I believe if you polled most home buyers and sellers in the Cary area they would tell you – “buyers get the keys at closing” – which according to the stand NC Offer to Purchase Contract is absolutely correct – possession transfers to the buyers at closing.
Here’s the problem – most people have an incomplete definition of how closing is defined according to the contract – most people think of sitting at the real estate attorney’s office signing all the documents as closing – in fact that’s only one of the steps – closing is defined as the date and time the new deed is recorded.
What does this mean? The owner/seller still owns the home up until the time the closing attorney files the new deed at the county courthouse. When sellers hand over keys & allow the buyers to take possession prior to the deed being recorded they are exposing themselves to potential risk – risk such as damage to the home, personal injuries occurring at the home, problems with buyers loan funding etc. Is it rare that a problem occurs, yes, but when a problem does occur it’s usually major. I always view my role in representing clients to keep them informed allowing them to make educated decisions.
All this being said I will tell you that often times a seller will hand over the keys to the buyers at the closing table without a second thought – maybe because they don’t realize the possible implications/haven’t been properly educated or they are willing to take the risk. I find it ironic that when a seller does hold the keys until the deed has been recorded the buyers/buyers agent will often become frustrated – when that’s what both parties agreed to in the contract – tells me the buyers were not properly informed.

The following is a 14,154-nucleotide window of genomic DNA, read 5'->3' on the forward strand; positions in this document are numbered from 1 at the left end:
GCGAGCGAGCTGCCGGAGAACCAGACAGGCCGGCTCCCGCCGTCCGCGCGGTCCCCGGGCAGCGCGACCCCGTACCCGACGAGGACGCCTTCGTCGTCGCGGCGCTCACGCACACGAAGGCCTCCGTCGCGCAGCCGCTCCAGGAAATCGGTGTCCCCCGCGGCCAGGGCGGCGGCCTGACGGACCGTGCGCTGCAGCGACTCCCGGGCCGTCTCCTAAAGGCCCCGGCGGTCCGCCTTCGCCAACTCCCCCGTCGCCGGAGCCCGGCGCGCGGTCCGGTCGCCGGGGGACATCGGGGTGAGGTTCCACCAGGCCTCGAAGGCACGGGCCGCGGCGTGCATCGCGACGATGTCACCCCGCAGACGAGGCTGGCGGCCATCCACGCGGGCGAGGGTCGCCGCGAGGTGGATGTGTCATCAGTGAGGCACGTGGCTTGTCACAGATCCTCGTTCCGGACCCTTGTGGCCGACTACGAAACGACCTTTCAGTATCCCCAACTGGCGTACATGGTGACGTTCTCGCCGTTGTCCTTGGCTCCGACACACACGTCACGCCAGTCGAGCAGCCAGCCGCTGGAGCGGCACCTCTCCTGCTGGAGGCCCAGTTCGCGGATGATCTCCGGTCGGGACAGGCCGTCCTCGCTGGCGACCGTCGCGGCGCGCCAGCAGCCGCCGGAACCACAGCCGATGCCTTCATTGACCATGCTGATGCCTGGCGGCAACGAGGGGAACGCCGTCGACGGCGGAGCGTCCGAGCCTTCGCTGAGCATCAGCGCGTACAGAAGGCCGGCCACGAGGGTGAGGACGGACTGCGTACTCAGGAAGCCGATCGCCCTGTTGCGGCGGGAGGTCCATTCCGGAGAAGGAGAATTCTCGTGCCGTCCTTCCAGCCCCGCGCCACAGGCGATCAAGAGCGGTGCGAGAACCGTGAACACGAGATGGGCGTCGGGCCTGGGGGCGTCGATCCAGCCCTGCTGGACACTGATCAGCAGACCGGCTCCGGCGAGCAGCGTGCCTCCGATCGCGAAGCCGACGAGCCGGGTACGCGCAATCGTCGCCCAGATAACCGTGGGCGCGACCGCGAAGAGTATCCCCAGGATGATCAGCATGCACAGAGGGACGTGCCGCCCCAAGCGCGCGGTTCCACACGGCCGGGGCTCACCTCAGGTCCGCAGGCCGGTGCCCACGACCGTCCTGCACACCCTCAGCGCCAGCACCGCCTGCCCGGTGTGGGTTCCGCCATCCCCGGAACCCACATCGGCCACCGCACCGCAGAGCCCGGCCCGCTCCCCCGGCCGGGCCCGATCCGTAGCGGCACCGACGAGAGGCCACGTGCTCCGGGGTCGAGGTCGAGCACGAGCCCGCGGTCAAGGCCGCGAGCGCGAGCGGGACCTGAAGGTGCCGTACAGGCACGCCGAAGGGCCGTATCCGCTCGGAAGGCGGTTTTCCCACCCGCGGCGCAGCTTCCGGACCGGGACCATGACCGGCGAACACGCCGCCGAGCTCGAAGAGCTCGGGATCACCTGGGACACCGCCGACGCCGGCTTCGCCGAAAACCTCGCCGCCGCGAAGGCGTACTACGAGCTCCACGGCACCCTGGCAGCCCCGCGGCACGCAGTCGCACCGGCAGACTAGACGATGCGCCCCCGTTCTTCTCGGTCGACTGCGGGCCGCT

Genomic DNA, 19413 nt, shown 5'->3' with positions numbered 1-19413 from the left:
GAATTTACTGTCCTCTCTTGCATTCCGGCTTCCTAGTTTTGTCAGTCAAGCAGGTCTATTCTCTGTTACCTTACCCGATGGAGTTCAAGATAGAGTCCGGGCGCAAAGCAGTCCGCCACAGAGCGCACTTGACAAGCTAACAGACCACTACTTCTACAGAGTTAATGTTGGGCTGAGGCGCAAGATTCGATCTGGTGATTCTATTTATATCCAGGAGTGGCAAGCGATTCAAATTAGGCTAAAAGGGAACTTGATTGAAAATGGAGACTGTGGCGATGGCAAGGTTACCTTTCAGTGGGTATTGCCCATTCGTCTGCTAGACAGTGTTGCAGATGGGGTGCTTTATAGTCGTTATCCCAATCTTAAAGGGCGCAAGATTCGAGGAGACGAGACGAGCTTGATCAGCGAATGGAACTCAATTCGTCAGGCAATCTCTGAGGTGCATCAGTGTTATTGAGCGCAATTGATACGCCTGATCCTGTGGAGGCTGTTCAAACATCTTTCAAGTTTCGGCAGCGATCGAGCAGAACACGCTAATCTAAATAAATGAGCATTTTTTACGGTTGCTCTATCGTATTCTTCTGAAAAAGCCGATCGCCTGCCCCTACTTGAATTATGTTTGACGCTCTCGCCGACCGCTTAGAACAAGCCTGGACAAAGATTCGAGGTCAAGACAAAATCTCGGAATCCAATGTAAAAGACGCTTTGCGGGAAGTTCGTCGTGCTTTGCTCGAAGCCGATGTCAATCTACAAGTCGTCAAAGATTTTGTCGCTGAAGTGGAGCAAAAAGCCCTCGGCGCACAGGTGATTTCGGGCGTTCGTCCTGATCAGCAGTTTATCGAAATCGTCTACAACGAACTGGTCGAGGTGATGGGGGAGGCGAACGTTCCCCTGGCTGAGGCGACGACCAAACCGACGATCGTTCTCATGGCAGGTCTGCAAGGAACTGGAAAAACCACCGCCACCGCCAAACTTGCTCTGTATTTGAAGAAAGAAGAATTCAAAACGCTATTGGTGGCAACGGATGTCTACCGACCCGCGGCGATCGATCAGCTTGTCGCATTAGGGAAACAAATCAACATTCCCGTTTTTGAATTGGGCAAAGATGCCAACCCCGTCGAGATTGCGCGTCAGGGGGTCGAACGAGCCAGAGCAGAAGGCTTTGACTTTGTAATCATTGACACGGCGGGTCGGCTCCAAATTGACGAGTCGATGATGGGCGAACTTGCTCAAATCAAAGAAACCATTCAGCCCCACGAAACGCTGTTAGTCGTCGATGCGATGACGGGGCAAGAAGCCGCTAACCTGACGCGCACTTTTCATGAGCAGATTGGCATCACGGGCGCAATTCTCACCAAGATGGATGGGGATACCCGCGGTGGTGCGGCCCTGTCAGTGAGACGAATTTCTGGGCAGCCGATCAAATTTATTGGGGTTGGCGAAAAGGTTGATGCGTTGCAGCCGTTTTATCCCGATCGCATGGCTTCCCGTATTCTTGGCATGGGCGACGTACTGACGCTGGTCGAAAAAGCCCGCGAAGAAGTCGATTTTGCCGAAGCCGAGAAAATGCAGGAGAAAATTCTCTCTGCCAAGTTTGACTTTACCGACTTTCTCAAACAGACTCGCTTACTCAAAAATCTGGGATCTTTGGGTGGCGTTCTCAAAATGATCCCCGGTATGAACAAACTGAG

Closing being incomplete and ownership not transferring until the attorney travels to the courthouse is a major reason why closing times should not be scheduled late in the day, especially on a Friday -w here it may take until Monday to record the new deed.
Bottom Line – according to the standard offer to purchase contract possession does not transfer to the buyers until the deed has been recorded at the courthouse – if the seller chooses to give the buyers possession before they certainly can but at their own risk. If a seller does choose to give the buyers keys/possession before the deed has been recorded I recommend using the ‘buyer possession before closing’ agreement – which addresses several of the risk factors and clarifies who is responsible for what during the interim period.